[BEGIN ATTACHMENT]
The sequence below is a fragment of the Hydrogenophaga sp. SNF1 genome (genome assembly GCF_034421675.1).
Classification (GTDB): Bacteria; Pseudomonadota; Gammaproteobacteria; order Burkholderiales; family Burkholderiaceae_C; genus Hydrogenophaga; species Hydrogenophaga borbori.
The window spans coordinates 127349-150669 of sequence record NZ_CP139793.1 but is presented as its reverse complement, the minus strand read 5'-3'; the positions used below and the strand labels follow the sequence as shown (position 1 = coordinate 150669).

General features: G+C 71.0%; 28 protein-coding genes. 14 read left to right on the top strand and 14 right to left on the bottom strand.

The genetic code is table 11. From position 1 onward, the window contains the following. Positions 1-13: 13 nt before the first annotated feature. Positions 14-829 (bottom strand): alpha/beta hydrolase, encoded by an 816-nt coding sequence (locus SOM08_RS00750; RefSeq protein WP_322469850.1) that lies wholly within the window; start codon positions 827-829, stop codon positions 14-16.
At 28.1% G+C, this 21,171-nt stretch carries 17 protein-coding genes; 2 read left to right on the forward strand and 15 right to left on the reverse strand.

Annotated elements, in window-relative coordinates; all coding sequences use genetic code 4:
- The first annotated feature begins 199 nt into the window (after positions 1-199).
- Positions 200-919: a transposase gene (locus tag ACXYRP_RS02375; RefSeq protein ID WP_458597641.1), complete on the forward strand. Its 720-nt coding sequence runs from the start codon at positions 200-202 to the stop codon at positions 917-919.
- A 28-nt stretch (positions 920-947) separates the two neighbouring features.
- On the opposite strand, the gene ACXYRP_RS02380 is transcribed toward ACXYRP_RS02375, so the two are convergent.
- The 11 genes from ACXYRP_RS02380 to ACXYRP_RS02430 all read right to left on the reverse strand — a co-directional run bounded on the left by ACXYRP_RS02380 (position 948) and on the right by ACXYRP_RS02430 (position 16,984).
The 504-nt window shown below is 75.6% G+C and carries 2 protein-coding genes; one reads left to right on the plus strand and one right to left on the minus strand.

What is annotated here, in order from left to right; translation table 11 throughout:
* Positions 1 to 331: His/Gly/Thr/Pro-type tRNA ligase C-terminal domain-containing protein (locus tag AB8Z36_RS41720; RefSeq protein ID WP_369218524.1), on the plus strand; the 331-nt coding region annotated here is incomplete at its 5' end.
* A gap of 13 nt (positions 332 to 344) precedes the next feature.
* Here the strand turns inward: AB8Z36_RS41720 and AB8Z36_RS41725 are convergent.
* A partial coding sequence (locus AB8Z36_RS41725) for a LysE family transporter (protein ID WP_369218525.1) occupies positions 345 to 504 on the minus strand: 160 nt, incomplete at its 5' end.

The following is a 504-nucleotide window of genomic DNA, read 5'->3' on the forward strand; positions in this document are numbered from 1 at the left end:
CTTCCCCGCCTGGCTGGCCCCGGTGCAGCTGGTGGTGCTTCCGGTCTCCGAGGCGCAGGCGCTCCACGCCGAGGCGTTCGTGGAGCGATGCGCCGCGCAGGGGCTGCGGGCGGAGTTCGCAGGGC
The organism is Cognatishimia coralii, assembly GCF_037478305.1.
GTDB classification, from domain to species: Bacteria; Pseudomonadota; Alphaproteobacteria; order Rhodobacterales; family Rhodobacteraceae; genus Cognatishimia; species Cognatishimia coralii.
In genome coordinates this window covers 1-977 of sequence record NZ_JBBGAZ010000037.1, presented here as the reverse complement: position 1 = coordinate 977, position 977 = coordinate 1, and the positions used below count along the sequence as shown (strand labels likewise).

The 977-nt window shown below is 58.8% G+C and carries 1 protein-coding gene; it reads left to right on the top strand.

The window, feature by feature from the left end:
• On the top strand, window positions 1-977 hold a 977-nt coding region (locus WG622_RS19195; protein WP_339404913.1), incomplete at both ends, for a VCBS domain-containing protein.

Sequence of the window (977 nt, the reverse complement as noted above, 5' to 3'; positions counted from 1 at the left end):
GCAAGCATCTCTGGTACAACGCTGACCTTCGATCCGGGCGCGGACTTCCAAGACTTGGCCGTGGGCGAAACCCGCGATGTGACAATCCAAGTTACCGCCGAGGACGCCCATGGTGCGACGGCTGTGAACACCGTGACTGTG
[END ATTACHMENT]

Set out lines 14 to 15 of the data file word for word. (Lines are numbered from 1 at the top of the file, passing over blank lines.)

What is annotated here, in order from left to right; translation table 11 throughout:
* Positions 1 to 331: His/Gly/Thr/Pro-type tRNA ligase C-terminal domain-containing protein (locus tag AB8Z36_RS41720; RefSeq protein ID WP_369218524.1), on the plus strand; the 331-nt coding region annotated here is incomplete at its 5' end.